I’ve had panic attacks before. Real panic attacks. Real, crippling episodes of utter chaos. They’re almost always random and not in response to some in-process circumstance. They’re always terrifying and they always take time to realize what’s actually happening. Being someone who was diagnosed with a panic disorder years ago, I’ve learned that it’s damn near impossible to explain the realities of panic attacks to those who’ve never experienced (or witnessed a loved one experience) them. They’re often written off as just being anxious. Overreacting. Being dramatic. Hey just breathe. Just try and breathe. 

I’m not laying in my own bed which in a weird way, I’m grateful for. On the one hand, my own bed would offer the safety and seclusion of home, the view of my donkeys outside the bedroom window, the chattering of ducks and chickens in the yard (all my critters which tether me to the planet), and the knowledge of being completely alone which my ego would certainly prefer. Panic attacks are not pretty. I hate to use the word humiliating but laying in this bed with a swollen face and wearing an old t-shirt of my little brother’s because mine is somewhere on the floor in the bathroom covered in vomit is, well, awfully vulnerable and difficult to have anyone else witness. The loss of all rational function and contrast between mind and body is…what’s the word…otherworldly. An out-of-body experience but also weirdly, deeply, internally intimate. 

On the other hand, had I been alone, I’d have believed I was having a heart attack or a breakdown and no doubt would have called an ambulance and ended up in the ER. Thankfully, I’m at my parent’s house. If there’s one person who has seen me at my absolute worst, raw, and real, it’s my mom. Fate, I suppose, held off on cutting the wires of the elevator sending it plunging to the ground until I was with her.

With my eyes closed, I try to relax all the little muscles around my eyes and the lines along my neck but just as soon as I consciously let them go and jump to thinking of something else, they’re tense again. My jaw. My brow. Even my guts. All of my insides have banded together. I imagine all my organs clenching one another to try and keep safe from an imminent attack — see because that’s what my body has told them to do. Danger is near and we are either going to run or battle. There’s something calming in imagining they all have little arms so they can group hug. Sweet body. I imagine my liver is scared not having her gallbladder friend to hold onto. Maybe pancreas has stepped in. She is known as the most empathetic organ, afterall. 😛 

Here’s what a panic attack is NOT:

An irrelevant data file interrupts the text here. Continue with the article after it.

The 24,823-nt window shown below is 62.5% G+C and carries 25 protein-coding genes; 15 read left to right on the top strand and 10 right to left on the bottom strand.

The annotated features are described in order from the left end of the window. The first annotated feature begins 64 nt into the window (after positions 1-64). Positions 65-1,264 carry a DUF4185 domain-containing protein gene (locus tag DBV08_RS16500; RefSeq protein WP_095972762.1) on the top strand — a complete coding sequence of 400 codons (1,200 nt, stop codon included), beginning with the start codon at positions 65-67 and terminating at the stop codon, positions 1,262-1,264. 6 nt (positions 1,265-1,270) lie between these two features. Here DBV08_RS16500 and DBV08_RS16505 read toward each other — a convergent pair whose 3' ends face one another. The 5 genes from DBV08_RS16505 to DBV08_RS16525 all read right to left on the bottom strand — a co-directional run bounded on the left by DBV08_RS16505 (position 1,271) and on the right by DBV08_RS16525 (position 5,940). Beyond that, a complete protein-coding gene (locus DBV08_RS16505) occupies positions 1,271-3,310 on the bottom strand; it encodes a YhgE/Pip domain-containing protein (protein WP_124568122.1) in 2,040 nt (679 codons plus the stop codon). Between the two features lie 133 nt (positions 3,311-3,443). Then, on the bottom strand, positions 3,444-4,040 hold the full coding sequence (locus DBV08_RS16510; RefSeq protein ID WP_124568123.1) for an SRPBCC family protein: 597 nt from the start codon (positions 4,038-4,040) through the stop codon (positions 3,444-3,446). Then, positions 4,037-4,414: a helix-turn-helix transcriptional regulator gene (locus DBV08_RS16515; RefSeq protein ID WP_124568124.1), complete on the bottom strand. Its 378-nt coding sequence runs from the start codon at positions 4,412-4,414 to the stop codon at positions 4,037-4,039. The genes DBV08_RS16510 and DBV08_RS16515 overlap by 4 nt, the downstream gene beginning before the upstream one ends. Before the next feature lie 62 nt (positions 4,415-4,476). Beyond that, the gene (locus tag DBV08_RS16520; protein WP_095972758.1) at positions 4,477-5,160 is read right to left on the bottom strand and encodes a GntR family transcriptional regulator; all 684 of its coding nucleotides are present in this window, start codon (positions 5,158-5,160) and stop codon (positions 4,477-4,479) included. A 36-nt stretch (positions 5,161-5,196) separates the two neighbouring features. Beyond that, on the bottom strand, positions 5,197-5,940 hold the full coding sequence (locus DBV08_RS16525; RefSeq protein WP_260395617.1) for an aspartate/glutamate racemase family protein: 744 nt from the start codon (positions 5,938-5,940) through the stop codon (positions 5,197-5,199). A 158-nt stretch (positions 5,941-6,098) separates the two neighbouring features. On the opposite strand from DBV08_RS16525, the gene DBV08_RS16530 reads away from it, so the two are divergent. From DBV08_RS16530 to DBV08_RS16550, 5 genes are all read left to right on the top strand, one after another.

• Worrying too much
  • Overreacting
  • Overthinking
  • A sign of weakness
  • Just your anxiety
  • Being scared
  • Being dramatic
  • Something you can just relax away from
  • Something you can just distract yourself from
  • Something you can talk your way out of or breathe deeply to make go away
  • Something WRONG with or about you
  • A sign that you’re too emotional
  • A sign that you’re too sensitive
  • And let me repeat: A PANIC ATTACK IS NOT A SIGN OF WEAKNESS

Here’s what is actually happening during a panic attack:

  • Your body & mind have triggered its “fight or flight” response which is not a mental function but instead, a physiological one
  • Something has triggered this response. It could be something real-time (a near-miss car accident, being mugged in an alley, someone jumping out of a dark room to scare you etc) or it could be something stored in your brain somewhere. Maybe it’s a response to long term and unrelenting stress. Maybe it’s stored up trauma. Maybe it’s a phobia you forgot about or didn’t realize was there. Maybe it’s a suppressed event which you can’t even recall but physiologically is still quite active in your mind.
  • Your instincts (and subsequently entire body) go into survival mode which triggers a complex, impressive, and instant hormonal chain reaction
  • Your brain sends signals through your sympathetic nervous system which pumps your body full of adrenaline (imagine flooring the gas pedal in your car) so everything speeds up. Heart rate. Breathing (because literally your airways widen). Blood pressure. Blood to the muscles. Senses become sharper. Even blood sugar reserves are released. And keep in mind, this happens instantly before your eyes and ears have even processed any sort of threat.

What SHOULD happen after a panic attack (or once the threat has been mitigated) is that the parasympathetic nervous system (the brakes, if you will) should return your body back to homeostasis. But where I guess the disorder kicks in is in the imbalance of these two systems: the gas and the brakes. Someone cut the brake lines (much like the below video for you Always Sunny fans.) Dammit Charlie. Wildcard!